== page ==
Answer: There are several possible reasons why this is happening. One is that you are planting too shallow or not getting good rooting due to poor planting technique or to the plants being rootbound. At planting, loosen or cut any encircling or badly matted roots and then plant at the same depth as it grew in the container. The hole should be dug about the same depth as the rootball and much wider to encourage roots to spread outward. When planting into heavy soil, the edges of the hole should be left rough. Snug the plant into the soil and firm it around the roots as you refill the hole. You don't need to stomp on it, but press firmly. Then water thoroughly to settle any air pockets. Then you need to keep the soil slightly moist (damp like a wrung out sponge) to help them root into the surrounding soil.
If you have used copious amounts of organic matter during your soil preparation and plant immediately after tilling or extensive digging, it is possible the soil still needed time to settle. Once this happens your plants may be a bit too high. I would dig down gently and see how the roots are growing, if they are still growing in the original potting mix they came in for example then you know there is a definite rooting problem. You can try lifting them and cutting the encircling roots and replanting. If you do not do this they will not thrive, so it is worth a try. If they are rooting out into the surrounding soil you can try topping it up a bit, do it gradually about a half an inch at a time. Using a mulch will also help. You do not want them to end up too deep - a little on the high side is better than a little on the low side.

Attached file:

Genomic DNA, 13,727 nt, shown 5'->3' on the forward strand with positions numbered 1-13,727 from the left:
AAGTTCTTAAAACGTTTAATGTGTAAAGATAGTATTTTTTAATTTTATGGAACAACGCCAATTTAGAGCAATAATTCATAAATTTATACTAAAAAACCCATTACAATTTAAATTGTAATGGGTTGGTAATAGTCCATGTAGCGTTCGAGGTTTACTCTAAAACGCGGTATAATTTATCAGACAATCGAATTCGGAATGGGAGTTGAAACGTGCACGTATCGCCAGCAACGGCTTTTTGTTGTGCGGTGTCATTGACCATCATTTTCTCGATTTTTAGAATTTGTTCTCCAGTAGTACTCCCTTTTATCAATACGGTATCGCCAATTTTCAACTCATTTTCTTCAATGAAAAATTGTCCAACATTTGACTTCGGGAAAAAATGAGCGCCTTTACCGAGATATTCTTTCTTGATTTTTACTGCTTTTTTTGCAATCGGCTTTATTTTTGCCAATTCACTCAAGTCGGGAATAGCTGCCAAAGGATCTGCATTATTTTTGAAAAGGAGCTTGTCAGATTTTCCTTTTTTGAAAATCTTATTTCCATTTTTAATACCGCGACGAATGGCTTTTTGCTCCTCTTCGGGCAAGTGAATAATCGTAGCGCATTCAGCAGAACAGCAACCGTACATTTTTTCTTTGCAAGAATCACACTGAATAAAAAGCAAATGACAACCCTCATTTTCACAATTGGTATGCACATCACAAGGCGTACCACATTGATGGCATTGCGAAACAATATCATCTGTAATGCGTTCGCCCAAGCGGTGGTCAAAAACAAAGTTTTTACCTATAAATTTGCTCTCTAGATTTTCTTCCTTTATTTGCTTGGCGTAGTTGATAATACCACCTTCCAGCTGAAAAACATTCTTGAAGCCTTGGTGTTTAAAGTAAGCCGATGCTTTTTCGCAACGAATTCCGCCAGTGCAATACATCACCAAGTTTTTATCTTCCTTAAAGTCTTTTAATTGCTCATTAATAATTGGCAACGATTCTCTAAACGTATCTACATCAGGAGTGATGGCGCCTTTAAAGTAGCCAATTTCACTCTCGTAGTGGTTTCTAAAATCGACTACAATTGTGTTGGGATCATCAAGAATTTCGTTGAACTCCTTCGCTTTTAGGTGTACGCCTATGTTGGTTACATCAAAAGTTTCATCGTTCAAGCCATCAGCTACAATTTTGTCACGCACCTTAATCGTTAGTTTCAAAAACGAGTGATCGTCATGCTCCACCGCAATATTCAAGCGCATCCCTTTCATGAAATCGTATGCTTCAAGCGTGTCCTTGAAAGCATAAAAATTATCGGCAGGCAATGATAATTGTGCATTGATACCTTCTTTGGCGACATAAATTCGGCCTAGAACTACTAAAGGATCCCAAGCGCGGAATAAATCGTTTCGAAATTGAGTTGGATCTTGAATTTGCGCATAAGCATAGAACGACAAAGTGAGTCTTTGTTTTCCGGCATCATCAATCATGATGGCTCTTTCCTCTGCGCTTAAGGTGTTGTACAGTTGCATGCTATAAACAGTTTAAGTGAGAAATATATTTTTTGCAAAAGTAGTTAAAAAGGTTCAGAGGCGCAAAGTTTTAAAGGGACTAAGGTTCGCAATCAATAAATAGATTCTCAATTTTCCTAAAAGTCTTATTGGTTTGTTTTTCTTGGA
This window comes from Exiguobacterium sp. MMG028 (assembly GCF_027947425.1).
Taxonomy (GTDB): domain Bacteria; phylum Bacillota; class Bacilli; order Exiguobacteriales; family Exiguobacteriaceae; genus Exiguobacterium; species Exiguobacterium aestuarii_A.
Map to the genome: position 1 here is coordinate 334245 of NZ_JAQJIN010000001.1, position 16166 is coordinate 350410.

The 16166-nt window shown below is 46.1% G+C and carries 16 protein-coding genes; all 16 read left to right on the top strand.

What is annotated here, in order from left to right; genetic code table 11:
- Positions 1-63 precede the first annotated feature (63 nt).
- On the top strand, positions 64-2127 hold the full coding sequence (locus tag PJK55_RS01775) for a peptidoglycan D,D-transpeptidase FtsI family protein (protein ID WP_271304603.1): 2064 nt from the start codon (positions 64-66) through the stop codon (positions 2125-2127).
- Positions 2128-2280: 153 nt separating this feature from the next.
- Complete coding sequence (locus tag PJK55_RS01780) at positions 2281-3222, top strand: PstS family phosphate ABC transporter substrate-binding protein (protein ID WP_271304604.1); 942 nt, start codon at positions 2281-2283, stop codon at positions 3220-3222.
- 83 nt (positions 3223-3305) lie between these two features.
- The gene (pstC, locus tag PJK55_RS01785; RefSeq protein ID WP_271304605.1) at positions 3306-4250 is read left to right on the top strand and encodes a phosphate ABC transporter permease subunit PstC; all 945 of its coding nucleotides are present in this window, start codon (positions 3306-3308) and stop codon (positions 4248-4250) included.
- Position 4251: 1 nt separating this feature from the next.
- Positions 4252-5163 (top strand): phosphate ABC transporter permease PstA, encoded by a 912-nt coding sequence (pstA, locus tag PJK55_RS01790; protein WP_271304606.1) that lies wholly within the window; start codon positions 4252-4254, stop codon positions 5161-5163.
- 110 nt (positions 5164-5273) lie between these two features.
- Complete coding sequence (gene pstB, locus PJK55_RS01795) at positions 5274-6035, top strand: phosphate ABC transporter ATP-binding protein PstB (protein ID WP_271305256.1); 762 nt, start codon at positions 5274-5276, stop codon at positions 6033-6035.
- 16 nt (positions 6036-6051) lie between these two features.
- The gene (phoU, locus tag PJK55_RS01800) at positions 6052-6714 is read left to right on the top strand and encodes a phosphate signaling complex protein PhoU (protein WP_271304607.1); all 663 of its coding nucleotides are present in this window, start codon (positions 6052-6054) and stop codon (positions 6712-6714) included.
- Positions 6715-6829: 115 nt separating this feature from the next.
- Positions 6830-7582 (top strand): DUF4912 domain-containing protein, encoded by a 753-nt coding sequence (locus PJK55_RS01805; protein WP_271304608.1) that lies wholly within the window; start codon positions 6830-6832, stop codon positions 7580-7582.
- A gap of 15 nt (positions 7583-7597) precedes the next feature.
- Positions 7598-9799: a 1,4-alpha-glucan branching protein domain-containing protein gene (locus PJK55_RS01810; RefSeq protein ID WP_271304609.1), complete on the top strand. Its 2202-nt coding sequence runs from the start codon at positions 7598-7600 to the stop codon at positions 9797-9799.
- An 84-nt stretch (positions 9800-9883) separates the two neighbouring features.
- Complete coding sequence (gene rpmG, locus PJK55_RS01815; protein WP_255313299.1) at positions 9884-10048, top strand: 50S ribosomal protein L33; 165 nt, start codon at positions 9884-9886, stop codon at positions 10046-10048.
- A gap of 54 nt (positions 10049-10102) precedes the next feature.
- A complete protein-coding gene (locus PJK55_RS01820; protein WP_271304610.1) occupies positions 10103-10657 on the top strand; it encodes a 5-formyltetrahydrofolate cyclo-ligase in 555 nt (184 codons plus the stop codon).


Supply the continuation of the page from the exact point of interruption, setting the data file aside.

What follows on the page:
I hope this helps.
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